It is also recognized and anticipated that other types of operator restraint systems may be used in place of the arm rest system discussed above. For example, a seat belt or shoulder harness arrangement may be used. In this situation, it is recognized that the arm rest switches 24 and 52 illustrated in the present circuit configuration shown in FIGS. 2-6 can be adapted for use with other restraint mechanisms such as a seat belt or shoulder harness by wiring or otherwise coupling such switches to such other mechanisms such that conductive path 38 will continuously monitor when, for example, the seat belt or shoulder harness is unlocked or unbuckled, and conductive paths 40 and 42 will monitor when the seat belt or shoulder harness is in its locked or buckled condition and the operator is present in the seat. Other restraint systems are equally adaptable for use with the present circuit configuration.

Regardless of the different types of arm rest and seat switches utilized in conjunction with the present invention, and regardless of the particular type of operator restraint system incorporated into the work machine, the present arm rest/seat switch circuit configuration enables ECM 50 to be coupled to such switches so as to be operable to receive a first signal indicative of when the arm rest switch is either in or out of its first state or first mode of operation, and a second signal indicative of when the arm rest and seat switches are either concurrently in their second state or second mode of operation, or at least one of such switches is out of or is not in its second mode of operation. Based upon the signals received from the arm rest and seat switches, ECM 50 is further operable to control certain operations of the work machine by outputting at least one signal to either activate, deactivate, and/or inhibit certain operations of the work machine as previously explained.

INDUSTRIAL APPLICABILITY

As described herein, use of the present arm rest/seat circuit configuration as illustrated in FIGS. 2-6 enhances the capabilities of ECM 50 to better determine the proper operational parameters for the particular machine. This circuit configuration has particular utility when used as an operational state sensor for work machines such as lawn tractors, skid steer loaders, and other small and large machines of this type. The present circuit configuration is particularly adaptable for use in an operator interlock control system commonly associated with the above-mentioned work machines to enable and/or disable various machine systems and functions as previously explained.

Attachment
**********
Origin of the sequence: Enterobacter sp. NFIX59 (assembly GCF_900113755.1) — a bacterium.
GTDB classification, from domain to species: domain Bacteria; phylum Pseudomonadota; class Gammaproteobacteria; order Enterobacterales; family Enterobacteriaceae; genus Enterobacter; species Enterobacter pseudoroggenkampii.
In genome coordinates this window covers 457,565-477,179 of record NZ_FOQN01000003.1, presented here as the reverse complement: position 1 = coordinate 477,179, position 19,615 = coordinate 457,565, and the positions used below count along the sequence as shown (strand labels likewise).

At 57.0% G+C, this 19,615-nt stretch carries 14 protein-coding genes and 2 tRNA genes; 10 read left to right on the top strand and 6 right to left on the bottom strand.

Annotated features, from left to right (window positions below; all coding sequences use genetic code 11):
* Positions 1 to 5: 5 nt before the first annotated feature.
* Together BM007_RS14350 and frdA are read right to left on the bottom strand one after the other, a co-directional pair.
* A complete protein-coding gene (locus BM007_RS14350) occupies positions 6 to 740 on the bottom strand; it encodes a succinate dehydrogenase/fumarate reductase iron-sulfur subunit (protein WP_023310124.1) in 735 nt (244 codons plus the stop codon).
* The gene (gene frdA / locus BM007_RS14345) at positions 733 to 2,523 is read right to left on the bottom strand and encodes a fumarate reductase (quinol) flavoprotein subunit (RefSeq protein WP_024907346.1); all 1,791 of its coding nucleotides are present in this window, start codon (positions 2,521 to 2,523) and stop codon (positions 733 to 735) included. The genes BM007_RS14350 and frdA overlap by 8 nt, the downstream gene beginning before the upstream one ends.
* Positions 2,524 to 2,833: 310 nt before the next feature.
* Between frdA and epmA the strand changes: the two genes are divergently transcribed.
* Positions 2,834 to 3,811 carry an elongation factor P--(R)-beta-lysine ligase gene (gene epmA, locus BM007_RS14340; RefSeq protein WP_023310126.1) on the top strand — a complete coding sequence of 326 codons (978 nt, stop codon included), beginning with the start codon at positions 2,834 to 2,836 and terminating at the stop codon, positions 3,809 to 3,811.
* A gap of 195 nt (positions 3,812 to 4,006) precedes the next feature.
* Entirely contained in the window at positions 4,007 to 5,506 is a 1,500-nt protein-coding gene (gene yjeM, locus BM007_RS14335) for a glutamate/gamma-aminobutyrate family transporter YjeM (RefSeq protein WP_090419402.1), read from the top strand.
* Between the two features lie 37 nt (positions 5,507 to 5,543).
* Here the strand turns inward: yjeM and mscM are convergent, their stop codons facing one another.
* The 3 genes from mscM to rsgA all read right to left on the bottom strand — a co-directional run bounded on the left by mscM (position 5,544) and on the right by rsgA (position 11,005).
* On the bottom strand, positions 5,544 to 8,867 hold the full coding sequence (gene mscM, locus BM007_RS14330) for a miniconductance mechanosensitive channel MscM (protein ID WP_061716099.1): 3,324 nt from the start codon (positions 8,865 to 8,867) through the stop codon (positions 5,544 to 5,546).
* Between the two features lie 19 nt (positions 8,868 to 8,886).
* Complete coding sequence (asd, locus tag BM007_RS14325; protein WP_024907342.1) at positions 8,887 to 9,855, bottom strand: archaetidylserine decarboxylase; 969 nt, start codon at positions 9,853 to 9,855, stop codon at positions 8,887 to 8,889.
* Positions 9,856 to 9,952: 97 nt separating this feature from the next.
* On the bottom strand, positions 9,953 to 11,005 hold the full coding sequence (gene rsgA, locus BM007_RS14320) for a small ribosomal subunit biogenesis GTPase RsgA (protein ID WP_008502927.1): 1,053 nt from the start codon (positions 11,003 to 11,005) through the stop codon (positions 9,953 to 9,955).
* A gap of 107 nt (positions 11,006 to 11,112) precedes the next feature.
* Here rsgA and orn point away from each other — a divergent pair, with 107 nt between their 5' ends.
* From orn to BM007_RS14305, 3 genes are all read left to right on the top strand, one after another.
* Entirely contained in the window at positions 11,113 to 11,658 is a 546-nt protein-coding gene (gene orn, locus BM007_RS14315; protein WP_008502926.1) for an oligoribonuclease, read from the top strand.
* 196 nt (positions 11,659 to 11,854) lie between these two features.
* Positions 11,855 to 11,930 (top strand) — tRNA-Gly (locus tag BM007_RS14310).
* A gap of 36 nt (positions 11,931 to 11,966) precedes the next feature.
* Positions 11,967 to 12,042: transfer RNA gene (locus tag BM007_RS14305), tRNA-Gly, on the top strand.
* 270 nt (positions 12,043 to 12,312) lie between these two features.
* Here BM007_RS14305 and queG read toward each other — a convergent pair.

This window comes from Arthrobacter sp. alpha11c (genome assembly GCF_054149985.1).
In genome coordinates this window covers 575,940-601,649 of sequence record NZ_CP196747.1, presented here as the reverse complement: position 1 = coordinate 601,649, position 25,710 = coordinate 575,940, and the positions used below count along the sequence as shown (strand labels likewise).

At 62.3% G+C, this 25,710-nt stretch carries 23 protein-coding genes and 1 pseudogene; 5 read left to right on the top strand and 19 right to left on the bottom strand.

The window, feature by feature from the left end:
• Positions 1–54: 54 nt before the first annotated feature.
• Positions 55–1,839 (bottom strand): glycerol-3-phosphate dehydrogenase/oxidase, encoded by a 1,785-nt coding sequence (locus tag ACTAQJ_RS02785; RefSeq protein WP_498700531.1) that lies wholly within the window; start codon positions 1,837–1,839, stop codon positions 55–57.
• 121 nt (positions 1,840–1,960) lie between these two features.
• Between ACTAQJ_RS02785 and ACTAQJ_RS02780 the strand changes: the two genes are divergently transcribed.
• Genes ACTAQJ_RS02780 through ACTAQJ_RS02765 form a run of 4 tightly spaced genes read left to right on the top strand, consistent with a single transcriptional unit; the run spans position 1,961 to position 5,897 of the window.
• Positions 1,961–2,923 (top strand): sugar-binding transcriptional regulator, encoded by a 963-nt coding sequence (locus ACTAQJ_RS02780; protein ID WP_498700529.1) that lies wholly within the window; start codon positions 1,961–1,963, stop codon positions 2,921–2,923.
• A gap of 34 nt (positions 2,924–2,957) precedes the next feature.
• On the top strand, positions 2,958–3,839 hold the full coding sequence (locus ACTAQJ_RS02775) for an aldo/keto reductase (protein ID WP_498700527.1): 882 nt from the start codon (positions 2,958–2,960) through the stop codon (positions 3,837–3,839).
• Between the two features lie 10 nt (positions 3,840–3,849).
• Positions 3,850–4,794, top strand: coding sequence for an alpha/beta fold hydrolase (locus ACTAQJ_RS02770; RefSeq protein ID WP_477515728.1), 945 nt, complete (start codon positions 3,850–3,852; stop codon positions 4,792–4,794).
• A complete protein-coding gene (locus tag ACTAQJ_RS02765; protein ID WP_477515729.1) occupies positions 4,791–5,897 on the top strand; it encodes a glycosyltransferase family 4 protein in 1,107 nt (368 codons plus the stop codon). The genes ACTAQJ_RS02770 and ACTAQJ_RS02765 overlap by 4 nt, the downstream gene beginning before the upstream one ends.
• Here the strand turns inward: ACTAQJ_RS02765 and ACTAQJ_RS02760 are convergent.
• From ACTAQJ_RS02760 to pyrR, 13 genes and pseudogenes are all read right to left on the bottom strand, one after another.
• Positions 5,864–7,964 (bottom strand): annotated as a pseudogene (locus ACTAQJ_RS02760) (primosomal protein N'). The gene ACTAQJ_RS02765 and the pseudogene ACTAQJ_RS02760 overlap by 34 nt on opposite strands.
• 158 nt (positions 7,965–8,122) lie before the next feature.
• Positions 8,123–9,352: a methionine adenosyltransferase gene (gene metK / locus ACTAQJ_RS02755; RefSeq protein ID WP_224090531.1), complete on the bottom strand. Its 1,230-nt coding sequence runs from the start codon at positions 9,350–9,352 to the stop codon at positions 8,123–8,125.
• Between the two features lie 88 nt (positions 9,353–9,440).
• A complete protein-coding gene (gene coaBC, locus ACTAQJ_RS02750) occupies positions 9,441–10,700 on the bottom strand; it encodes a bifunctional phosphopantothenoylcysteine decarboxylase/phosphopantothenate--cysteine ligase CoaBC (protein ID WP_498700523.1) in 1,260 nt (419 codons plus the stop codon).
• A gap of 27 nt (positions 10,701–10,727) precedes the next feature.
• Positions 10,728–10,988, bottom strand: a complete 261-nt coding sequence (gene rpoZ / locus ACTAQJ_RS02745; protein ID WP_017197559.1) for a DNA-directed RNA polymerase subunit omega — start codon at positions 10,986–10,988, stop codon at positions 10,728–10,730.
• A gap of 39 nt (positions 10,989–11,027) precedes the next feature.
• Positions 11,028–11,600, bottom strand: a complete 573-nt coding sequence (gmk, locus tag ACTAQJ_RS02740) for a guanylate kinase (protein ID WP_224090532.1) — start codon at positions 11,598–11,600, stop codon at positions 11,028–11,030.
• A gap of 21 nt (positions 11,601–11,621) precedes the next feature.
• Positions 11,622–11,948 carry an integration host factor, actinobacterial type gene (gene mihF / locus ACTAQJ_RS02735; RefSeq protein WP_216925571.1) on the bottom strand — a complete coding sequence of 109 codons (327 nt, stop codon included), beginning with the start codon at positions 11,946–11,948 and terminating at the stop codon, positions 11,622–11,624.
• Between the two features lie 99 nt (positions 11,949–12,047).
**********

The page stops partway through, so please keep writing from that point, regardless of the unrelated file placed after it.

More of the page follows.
Still further, the present circuit configuration greatly enhances the diagnostic capabilities of the electronic controller coupled thereto. More particularly, the present circuit configuration provides increased benefit in that faults in the circuit are detected when they occur and, importantly, latent faults that result in normal operation indications will not go undetected. This improves the overall operational safety of the machine since the tied input signals from the arm rest and seat switches will better enable the electronic controller to sense and evaluate the input signals and make a determination as to whether certain operations or functions will be allowed. In the case of open circuits or shorts to ground in association with the present circuit configuration, ECM 50 can be programmed to detect the fault through the course of normal operation and thereafter take the necessary action. For example, referring again to FIGS. 2 and 5, if the signal line or conductive path 38 from the arm rest switch 24 to ECM 50 is shorted to ground, ECM 50 will detect what appears to be a normal condition with the arm rest up, but ECM 50 will sense both input lines or paths 38 and 40, 42 grounded when the arm rest is lowered to its operative position and the operator is present in the seat. Since this is not one of the normal operating states for the machine, ECM 50 will be programmed to detect this condition as a fault condition and thereafter take any necessary actions such as disabling or deactivating the drive transmission and implement systems associated with the machine if such systems are in use at the time the fault is detected. In addition, this same fault condition will occur if the arm rest is in its up position and the signal line or path from the seat switch to ECM 50 is shorted to ground. Here again, this fault condition will be sensed by ECM 50 and appropriate action can be taken. In such an event, ECM 50 can also output a signal triggering some type of visual and/or auditory warning to the operator compartment to indicate that a system problem exists.